Universal access to health care and nutrition as well as informed, free choice of vaccination is on the one hand a basic obligation of the state, but on the other hand the most fundamental job of any parent. While access to clean water and sanitation is again mainly a government’s obligation, parents educated in this field play a crucial role in hygiene regardless financial or physical circumstances.  Abuse, violence and neglect are also best prevented by empowering and educating parents, but it needs to be kept in mind that the overwhelming majority of parents actually protect their children from such traumatic experiences. This is an element that child rights activists tend to forget about. We can only applaud the wish to redouble efforts to protect and support families and children within them living through conflict, disaster and displacement. In the current dystopic world nearly all families are living through conflict and disaster – of different proportions depending on the country they live in and their personal situation. The detrimental effect of government regulations on interpersonal contacts must be stopped and – if it is still possible – reversed.

Last but not least, we can only repeat what we have already said several times: child poverty and inclusive recovery is only possible if the primary target of any action is the family raising the child. Programmes directed at the child and only them are deemed to fail the test of sustainability.

Organisations and experts gathered in Parents International are grateful for the support of some governments in making our #ParentsFirst and #NewEducationDeal initiatives a reality, and we can only hope putting parents in the focus of child and child rights protection will become as universal as the observation of 20 November.

Parents and formative assessment

Within the framework of the Assess@Learning project, a European policy experimentation which aims to support the systemic uptake of Digital Formative Assessment (DFA) practices in schools, Parents International was invited by the European Schoolnet to provide experiences and views of parents on assessment and formative assessment in particular. It was a very topical question for us as one of the main action points of the #NewEducationDeal #ParentsFirst initiative is this: “Since schools have already collected ideas on replacing these tests, it is a great opportunity to use the replacements – mostly based on evaluating student effort over a longer period of time – instead, if there is an agreement that summative assessment is necessary at all. The best deal would be to only have formative assessment in a new education deal aiming at real learning. This is also a great opportunity to introduce inclusive ways to reduce competition stress. We all know that some students are very competitive but in a formative assessment regime they can still compete – against themselves. For the overwhelming majority of students, this would be the opportunity to experience real and deep learning instead of learning for the test.”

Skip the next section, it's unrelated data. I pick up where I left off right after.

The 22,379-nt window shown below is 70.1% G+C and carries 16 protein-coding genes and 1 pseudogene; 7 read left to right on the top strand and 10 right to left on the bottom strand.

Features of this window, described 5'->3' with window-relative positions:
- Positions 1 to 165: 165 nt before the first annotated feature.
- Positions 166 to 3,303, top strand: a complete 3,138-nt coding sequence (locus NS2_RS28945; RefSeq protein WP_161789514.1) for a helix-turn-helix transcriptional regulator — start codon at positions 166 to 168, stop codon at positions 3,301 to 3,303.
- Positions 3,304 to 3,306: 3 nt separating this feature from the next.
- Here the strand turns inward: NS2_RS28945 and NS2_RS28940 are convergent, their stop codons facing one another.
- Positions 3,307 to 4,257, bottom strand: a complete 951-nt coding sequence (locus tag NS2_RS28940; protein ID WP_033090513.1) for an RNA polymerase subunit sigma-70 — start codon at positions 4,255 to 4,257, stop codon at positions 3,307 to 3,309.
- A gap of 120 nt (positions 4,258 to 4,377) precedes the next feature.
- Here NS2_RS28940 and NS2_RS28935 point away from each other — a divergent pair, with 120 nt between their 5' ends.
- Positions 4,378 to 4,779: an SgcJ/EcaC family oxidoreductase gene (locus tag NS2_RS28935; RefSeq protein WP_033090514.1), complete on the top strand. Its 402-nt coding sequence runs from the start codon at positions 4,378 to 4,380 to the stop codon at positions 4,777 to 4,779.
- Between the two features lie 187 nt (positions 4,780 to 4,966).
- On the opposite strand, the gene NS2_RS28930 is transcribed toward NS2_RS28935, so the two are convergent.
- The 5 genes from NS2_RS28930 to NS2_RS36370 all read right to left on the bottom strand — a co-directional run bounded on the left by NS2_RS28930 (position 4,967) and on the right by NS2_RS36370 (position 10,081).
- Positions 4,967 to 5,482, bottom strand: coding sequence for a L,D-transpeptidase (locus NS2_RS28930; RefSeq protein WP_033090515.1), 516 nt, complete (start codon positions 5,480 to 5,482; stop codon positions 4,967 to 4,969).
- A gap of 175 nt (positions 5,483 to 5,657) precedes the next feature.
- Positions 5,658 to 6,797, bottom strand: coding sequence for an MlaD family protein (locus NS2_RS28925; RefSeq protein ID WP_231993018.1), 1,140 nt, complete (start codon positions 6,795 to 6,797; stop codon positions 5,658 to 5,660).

The questions raised covered topics around parents’ expectations about and views of learning, ways of adopting new practices, use of digital tools, parents’ supporting the learning of their children and assessment methods themselves. When discussing these topics, it is necessary to discuss what is to be assessed – and included in school curricula – not only the how, but it is beyond the framework of this article (while actively discussed in our Basic skills initiative).

We were trying to help them avoid generalisation about parents, and advised them to consider diversity of parents’ own experiences with school and learning, cultural background, linguistic register (or even knowledge of the language teachers speak), parenting styles, academic expectations of their children, relationship with teachers and school, and also aspirations for their children. At the same time, it is of utmost importance to understand that all parents have dreams for their children and want the best for them. While this is often not understood by teachers, it is even more difficult for many to understand that all parents have the capacity to support the learning of their children, but some will support their learning in other ways, not by doing homework. Formative assessment done properly gives a wonderful opportunity for parents to understand what and how their children learn at school, and how they can complement the work done by teachers as partner educators.